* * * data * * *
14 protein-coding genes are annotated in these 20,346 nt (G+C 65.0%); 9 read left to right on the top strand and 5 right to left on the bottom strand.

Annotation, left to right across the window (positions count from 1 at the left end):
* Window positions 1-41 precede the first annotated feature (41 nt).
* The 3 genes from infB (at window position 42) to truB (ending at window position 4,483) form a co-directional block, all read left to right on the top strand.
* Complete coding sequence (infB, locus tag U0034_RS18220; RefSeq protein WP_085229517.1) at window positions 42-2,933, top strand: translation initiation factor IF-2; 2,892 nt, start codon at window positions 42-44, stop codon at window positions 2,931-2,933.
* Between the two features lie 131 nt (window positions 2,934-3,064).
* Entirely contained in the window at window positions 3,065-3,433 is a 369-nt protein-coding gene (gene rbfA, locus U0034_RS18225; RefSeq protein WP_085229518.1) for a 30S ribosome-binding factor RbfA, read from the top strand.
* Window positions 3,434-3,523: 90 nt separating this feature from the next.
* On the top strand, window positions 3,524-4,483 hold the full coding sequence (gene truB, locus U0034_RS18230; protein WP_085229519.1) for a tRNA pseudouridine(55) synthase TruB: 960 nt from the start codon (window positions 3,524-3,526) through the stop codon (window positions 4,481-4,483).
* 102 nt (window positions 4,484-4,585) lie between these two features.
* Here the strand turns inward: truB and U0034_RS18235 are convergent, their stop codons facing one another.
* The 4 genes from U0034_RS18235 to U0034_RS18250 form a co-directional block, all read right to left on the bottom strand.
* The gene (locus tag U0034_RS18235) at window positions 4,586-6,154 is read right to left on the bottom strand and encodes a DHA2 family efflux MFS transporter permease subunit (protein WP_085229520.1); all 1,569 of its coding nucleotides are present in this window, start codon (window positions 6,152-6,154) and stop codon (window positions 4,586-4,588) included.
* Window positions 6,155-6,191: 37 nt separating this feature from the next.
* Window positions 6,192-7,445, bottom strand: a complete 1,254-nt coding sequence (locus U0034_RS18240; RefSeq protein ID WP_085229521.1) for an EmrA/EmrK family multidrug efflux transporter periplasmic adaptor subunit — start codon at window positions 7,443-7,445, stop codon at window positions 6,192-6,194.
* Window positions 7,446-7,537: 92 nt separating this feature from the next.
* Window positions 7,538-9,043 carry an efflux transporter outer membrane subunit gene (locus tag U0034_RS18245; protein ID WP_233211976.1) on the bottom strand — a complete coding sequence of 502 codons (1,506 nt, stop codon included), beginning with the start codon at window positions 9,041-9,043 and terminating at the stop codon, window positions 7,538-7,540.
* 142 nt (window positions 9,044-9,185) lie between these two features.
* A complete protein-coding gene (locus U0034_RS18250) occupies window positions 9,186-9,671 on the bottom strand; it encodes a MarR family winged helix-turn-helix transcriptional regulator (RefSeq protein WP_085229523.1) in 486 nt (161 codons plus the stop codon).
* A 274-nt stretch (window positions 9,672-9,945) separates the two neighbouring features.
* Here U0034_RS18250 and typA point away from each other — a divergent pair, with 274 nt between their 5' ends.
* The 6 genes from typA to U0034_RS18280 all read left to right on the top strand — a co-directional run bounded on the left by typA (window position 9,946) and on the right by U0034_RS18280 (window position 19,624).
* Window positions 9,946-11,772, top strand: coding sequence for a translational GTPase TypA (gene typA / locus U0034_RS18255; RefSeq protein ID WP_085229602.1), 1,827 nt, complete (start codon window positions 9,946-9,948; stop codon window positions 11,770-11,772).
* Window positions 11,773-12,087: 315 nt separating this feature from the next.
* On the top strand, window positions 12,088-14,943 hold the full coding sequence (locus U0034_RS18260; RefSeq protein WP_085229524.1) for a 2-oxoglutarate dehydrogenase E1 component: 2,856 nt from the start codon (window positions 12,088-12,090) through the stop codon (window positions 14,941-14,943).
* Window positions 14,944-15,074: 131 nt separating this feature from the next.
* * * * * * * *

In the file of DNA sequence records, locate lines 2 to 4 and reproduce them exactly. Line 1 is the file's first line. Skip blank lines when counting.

Annotation, left to right across the window (positions count from 1 at the left end):
* Window positions 1-41 precede the first annotated feature (41 nt).
* The 3 genes from infB (at window position 42) to truB (ending at window position 4,483) form a co-directional block, all read left to right on the top strand.